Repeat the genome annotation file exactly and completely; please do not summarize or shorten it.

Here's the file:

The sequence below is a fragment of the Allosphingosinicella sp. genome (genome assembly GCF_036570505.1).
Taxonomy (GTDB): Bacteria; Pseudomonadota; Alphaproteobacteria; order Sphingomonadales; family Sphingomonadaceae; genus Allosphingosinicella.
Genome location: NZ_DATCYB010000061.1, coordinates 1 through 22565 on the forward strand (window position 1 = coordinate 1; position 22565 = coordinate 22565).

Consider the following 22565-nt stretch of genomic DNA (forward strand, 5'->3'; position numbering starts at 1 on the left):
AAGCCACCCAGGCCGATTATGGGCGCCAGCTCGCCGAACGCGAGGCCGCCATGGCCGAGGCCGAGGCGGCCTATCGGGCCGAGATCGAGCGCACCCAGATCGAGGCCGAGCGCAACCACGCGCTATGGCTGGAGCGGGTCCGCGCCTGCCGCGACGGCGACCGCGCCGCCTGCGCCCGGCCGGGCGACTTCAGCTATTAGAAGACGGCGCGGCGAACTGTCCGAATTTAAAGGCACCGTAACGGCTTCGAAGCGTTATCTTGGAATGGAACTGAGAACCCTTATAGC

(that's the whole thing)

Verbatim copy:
The sequence below is a fragment of the Allosphingosinicella sp. genome (genome assembly GCF_036570505.1).
Taxonomy (GTDB): Bacteria; Pseudomonadota; Alphaproteobacteria; order Sphingomonadales; family Sphingomonadaceae; genus Allosphingosinicella.
Genome location: NZ_DATCYB010000061.1, coordinates 1 through 22565 on the forward strand (window position 1 = coordinate 1; position 22565 = coordinate 22565).

Consider the following 22565-nt stretch of genomic DNA (forward strand, 5'->3'; position numbering starts at 1 on the left):
AAGCCACCCAGGCCGATTATGGGCGCCAGCTCGCCGAACGCGAGGCCGCCATGGCCGAGGCCGAGGCGGCCTATCGGGCCGAGATCGAGCGCACCCAGATCGAGGCCGAGCGCAACCACGCGCTATGGCTGGAGCGGGTCCGCGCCTGCCGCGACGGCGACCGCGCCGCCTGCGCCCGGCCGGGCGACTTCAGCTATTAGAAGACGGCGCGGCGAACTGTCCGAATTTAAAGGCACCGTAACGGCTTCGAAGCGTTATCTTGGAATGGAACTGAGAACCCTTATAGC